WOODBURY, NY/MANNHEIM, GERMANY. Veeco Instruments Inc., a leading provider of instrumentation to the nanoscience community, and GHE-member Leica Microsystems GmbH, a leading designer and manufacturer of optical microscopy imaging systems, have finalized a collaboration to drive research in biological and nano-medicine communities.
The initial phase of the collaboration focuses on
the integration of Veeco’s BioScopeTM II atomic force microscope (AFM) with Leica’s DMI series of inverted microscopes. The alliance will yield high-resolution images for cell biology, enabling researchers to uncover positive ways to impact human disease and treatment. Veeco and Leica Microsystems will debut their collaboration at the AFM BioMed conference in Barcelona, Spain, April 19-21 with a common marketing campaign.
“Veeco’s work with Leica Microsystems provides a powerful opportunity to move the bioscience community forward,” commented Francis Steenbeke, Vice President, Life Science, for Veeco. “Now researchers from all specialties can integrate AFM technology with optical fluorescence and confocal microscopy. This first step will greatly improve the future of research in the bioscience community.”
The innovative, high-performance BioScope II AFM has been engineered specifically to facilitate advanced bioscience. The revolutionary design of the BioScope II enables novel in-situ techniques for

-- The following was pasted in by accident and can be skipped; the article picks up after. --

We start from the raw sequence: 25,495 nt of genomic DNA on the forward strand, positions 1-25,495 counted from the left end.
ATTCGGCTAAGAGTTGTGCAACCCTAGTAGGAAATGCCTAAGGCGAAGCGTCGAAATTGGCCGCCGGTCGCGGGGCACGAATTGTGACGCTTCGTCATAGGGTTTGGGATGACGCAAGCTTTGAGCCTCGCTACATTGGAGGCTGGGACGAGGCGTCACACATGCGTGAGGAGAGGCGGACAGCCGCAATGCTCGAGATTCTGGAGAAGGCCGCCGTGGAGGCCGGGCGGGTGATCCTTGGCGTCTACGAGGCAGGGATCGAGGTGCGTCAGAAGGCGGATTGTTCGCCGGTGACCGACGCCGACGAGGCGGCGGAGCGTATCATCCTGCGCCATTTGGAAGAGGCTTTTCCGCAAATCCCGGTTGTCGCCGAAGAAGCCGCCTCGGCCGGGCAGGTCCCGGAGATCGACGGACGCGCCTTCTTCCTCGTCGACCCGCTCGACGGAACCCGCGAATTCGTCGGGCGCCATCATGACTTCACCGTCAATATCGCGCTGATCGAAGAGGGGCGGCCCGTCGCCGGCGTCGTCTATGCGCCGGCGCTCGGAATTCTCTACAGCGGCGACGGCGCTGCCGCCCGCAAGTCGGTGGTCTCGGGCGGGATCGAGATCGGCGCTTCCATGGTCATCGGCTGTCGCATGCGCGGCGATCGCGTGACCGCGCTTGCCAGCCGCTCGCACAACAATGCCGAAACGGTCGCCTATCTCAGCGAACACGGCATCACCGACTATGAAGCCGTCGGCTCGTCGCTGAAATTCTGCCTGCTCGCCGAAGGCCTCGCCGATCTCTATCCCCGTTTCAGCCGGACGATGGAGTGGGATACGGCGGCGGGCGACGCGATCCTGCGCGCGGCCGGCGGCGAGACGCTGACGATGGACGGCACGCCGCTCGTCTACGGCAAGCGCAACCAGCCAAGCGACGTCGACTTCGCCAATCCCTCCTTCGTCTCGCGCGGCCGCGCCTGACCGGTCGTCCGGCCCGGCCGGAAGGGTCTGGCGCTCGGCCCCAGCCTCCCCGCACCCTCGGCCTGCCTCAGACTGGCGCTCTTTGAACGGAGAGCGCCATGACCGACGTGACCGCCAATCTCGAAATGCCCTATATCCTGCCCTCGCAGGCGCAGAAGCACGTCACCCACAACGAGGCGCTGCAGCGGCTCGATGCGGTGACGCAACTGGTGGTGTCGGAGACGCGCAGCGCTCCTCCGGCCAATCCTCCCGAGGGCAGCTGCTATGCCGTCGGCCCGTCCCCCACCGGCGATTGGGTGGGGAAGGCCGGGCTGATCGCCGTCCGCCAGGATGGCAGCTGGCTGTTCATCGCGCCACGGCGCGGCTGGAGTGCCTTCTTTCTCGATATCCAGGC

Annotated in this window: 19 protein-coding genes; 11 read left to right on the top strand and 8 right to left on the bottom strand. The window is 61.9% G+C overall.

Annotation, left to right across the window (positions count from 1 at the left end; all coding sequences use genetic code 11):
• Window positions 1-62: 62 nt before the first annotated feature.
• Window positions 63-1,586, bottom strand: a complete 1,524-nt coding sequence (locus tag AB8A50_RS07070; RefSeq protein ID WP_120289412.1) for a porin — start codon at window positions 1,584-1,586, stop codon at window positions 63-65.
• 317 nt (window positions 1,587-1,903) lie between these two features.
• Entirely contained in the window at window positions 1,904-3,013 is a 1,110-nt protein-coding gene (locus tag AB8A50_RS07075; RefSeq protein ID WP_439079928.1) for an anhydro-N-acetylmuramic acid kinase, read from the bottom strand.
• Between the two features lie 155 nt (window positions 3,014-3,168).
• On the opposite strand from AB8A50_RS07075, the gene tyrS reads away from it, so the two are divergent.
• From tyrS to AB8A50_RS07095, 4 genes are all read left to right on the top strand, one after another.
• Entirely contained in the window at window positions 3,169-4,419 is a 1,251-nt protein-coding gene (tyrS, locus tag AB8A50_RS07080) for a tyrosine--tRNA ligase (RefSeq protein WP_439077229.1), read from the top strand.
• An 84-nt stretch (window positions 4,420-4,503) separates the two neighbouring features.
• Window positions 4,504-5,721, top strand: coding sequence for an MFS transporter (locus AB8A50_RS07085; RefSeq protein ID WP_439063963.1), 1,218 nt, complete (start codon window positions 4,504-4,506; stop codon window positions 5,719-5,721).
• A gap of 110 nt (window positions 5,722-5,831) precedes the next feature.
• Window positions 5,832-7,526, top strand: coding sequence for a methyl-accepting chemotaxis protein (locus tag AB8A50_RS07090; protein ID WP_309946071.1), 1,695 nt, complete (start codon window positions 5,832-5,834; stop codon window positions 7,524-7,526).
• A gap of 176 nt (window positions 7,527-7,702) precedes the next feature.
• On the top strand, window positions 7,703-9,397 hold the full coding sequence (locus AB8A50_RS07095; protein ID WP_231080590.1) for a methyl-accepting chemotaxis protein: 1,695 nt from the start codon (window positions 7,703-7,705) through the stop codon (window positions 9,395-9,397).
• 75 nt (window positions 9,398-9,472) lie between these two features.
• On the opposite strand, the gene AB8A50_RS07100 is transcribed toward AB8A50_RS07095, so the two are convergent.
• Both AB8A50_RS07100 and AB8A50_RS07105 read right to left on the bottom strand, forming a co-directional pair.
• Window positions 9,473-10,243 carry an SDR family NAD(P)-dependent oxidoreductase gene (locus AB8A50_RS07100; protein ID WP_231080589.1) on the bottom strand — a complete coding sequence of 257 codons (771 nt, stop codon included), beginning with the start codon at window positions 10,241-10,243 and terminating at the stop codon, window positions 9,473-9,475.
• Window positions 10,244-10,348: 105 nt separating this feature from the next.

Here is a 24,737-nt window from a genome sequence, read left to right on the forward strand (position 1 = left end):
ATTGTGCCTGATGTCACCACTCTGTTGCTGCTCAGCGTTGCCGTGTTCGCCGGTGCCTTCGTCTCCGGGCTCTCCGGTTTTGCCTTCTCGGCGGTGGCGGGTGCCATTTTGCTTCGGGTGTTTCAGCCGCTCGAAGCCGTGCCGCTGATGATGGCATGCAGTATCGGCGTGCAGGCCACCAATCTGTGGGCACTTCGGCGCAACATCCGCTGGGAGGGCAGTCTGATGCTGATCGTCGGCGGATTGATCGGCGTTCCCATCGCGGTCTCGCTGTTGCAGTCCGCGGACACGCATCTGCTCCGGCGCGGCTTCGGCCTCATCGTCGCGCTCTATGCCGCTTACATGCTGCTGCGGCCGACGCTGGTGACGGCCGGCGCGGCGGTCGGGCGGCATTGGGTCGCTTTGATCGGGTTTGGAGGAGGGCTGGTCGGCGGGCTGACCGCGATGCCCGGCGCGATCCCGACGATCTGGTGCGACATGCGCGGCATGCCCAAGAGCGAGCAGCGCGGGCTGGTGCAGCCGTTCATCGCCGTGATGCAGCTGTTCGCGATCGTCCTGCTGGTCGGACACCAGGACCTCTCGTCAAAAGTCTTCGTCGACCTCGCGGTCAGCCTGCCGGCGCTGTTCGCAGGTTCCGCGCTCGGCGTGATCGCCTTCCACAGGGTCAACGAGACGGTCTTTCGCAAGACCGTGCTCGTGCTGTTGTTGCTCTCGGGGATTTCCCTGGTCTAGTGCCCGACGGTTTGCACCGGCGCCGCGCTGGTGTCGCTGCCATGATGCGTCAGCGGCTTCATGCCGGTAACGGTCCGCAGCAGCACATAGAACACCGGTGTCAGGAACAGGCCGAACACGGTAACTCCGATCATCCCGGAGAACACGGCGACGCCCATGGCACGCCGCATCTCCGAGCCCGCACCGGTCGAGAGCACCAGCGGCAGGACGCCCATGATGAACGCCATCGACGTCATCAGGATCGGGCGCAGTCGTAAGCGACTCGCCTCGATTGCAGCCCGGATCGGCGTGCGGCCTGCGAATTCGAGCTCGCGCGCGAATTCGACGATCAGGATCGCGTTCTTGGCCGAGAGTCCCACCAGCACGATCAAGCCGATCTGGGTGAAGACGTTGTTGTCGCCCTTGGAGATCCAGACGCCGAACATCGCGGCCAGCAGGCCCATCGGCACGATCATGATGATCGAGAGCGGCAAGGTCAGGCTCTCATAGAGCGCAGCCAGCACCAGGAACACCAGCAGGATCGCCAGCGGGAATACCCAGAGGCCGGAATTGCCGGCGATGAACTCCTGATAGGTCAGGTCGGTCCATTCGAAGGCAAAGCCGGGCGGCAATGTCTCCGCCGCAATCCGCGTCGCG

measuring biological samples in three dimensions and, when integrated with Leica’s DMI series of inverted optical or, at a later step, confocal microscopes, will give the live cell researcher an intelligent, fully-automated and coded instrument.
“With its leading technologies in high resolution confocal microscopy and its broad range of applicationdriven solutions in fluorescence light microscopy, Leica Microsystems provides an excellent basis for further expansions and combinations of optical microscopy and AFM technologies,” added Martin Haase, General Manager of Leica’s Life Science Research Division.
Together, the pair is ideal for a wide array of cutting-edge bioscience applications, such as spatial identification of protein molecules and cellular structures, investigations of cell response to mechanical stimulation and nano-manipulation, and in-situ pharmacological studies of live cells. By being able to
mechanically probe and manipulate cellular samples without complicated preparation, biologists can have a unique view into cell functionality and are able to conduct experiments, which were impossible with traditional microscopy techniques.